It’s common knowledge that if you want to revitalize an area you get the arts involved. Artists need cheap wide-open spaces with low rents and once they move in, paint and beautify, more artists move in and eventually you have a vibrant, bustling community. I wouldn’t have thought that 300 South was in need of revitalization but what was once a nice quiet street with antique and vintage shops has blossomed into a destination for local art and indie music.

The latest additions to the Broadway row include eclectic indie music store, Slowtrain Music, where you can find or order new, used and limited edition releases. The James Anthony Gallery with its white-hot NYC stylings, limited-run clothing and handcrafted, eclectic jewelry.

The whole movement started a few years ago with the opening of the Kayo Gallery, the first hip hangout on the street since people starting thinking dueling pianos and sing-a-longs were cool (as long as you blamed it on excess drinking). Kayo brought new life to the area but it was ahead of its time and needed a different space, a little more room to grow. After a short hiatus owner and curator, Kenny Riches, just couldn’t deny the art community anymore and Kayo reopened its doors at a new location, 177 East 300 South. The New Kayo Gallery promises to be a destination every gallery stroll, while its new business partner, Frosty Darling, is a great place to stop by anytime of the month. Frosty Darling is a boutique full of handcrafted wares from local artist Gentry Blackburn. This lovely shop is a must for bubble gum, lollipops, birthday presents and all things “darling.”

Moving up the street and around the corner, we find the 240 Gallery; more mature than the new kids on the block but still full of exciting upgrades to the area. The 240 Gallery has taken over the old Pictureline building at 240 South 200 East and offers a platform to showcase photography. The main gallery space showcases established photographers, while the upstairs hosts a discussion and slideshow area with a smaller gallery for up-and-coming photographers. Lots of wide-open space, clean lines, great lighting and innovative shows make this a hot gallery to watch. Photography has long been nudged out of shows and with the digital revolution has received less respect than painting and mixed media. The 240 Gallery promises to give photography a main stage and to provide its patrons with a rare look at some of photography’s great accomplishments. “A Slice of Americana Baseball” is a collection of black and white professional and amateur photos of baseball from the 1900s to 1940s. Featuring never before shown photographs of legends such as Ty Cobb, Babe Ruth, Tony Lazzeri, Paul Waner, and Joe Dimaggio to name a few. Come experience a piece of American history while enjoying traditional refreshments such as hotdogs, pretzels, peanuts and sodas.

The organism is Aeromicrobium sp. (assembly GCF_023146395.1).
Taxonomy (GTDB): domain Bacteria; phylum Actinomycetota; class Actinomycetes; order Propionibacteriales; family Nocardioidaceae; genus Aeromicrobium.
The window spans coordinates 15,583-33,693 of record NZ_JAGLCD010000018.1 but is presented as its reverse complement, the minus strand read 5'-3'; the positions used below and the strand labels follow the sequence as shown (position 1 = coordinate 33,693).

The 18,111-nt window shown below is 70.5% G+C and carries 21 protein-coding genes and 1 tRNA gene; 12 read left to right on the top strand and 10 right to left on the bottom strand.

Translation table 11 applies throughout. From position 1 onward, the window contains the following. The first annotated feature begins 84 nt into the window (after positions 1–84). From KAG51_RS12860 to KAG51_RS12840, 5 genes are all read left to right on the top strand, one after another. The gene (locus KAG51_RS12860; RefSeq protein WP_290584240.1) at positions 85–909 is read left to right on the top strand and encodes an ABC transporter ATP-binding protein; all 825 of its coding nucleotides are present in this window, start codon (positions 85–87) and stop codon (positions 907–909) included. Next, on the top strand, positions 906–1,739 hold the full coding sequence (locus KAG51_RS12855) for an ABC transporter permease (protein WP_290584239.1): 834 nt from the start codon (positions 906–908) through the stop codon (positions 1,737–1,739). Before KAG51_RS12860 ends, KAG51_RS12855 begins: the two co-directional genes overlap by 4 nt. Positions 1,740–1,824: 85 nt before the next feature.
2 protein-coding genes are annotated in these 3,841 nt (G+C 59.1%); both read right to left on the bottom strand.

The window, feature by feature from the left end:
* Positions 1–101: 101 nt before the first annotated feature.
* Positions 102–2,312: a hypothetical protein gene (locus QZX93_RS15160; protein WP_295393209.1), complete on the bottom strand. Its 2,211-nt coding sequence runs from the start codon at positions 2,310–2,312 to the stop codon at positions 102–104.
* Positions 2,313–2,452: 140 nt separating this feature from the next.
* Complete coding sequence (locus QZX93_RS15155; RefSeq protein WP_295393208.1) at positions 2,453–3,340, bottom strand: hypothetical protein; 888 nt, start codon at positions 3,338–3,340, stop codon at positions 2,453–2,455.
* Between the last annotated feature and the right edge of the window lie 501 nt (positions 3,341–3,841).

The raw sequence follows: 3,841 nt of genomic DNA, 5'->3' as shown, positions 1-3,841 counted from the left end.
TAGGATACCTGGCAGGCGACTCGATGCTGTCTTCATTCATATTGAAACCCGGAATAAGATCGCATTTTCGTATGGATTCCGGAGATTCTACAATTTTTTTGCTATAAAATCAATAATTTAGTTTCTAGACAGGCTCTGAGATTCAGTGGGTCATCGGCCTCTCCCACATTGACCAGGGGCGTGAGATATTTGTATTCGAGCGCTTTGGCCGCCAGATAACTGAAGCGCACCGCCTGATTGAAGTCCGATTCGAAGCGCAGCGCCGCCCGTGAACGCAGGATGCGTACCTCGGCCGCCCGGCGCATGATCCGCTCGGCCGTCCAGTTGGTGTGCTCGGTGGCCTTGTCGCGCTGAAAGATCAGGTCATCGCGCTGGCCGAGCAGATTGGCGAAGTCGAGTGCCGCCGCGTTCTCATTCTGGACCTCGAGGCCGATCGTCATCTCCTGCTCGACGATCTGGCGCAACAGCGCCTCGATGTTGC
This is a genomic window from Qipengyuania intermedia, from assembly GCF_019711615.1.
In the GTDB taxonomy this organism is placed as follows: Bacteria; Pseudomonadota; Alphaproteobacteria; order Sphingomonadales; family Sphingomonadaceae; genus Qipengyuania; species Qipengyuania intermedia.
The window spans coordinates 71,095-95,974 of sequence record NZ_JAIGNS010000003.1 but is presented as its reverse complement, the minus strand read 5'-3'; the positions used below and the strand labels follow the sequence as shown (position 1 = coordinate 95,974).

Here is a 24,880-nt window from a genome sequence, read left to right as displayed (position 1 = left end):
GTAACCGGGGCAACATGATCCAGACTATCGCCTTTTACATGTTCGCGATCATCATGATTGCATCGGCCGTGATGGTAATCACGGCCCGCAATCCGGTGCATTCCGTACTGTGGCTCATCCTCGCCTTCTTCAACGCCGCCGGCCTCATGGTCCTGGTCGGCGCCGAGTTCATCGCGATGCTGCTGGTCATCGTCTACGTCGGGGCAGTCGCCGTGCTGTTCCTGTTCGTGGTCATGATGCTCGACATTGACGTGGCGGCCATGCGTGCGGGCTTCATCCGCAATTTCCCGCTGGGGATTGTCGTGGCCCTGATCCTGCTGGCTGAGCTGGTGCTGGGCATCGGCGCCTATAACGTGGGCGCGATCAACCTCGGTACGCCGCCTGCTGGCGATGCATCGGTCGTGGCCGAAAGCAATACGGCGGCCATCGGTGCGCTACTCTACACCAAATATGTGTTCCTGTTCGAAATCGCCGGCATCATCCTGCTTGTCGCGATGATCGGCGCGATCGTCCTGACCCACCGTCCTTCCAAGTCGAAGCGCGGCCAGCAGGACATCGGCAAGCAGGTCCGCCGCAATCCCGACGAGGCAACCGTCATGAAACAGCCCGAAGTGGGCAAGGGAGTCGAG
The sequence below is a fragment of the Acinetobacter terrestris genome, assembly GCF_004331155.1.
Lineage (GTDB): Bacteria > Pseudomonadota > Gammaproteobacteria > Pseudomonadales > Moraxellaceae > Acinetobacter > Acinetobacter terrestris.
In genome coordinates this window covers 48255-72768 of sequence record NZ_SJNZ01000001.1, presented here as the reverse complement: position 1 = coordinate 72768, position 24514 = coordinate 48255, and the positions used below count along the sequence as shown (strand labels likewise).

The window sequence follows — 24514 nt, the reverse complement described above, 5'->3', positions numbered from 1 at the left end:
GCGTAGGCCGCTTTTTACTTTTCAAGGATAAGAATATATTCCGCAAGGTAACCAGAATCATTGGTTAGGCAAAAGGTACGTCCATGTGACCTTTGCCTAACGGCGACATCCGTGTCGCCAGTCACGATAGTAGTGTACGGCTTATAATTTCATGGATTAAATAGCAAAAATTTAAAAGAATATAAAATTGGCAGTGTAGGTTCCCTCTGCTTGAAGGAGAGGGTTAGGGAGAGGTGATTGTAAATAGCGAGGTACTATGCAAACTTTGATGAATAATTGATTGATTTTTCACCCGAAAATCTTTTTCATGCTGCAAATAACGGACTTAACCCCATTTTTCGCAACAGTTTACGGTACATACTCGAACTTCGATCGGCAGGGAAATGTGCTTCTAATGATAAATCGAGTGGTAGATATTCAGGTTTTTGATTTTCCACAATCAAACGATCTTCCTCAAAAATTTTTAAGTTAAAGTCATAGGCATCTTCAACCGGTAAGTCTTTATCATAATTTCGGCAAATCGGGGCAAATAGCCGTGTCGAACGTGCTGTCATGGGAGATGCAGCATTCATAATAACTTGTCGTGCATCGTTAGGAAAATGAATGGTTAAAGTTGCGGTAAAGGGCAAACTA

Spring is a great time to get out and celebrate “the new” and we have lots of new things to explore and enjoy in the Utah art community. The Salt Lake Gallery Stroll is always held on the third Friday of every month and always free to the public. See you March 16th on “The Stroll.”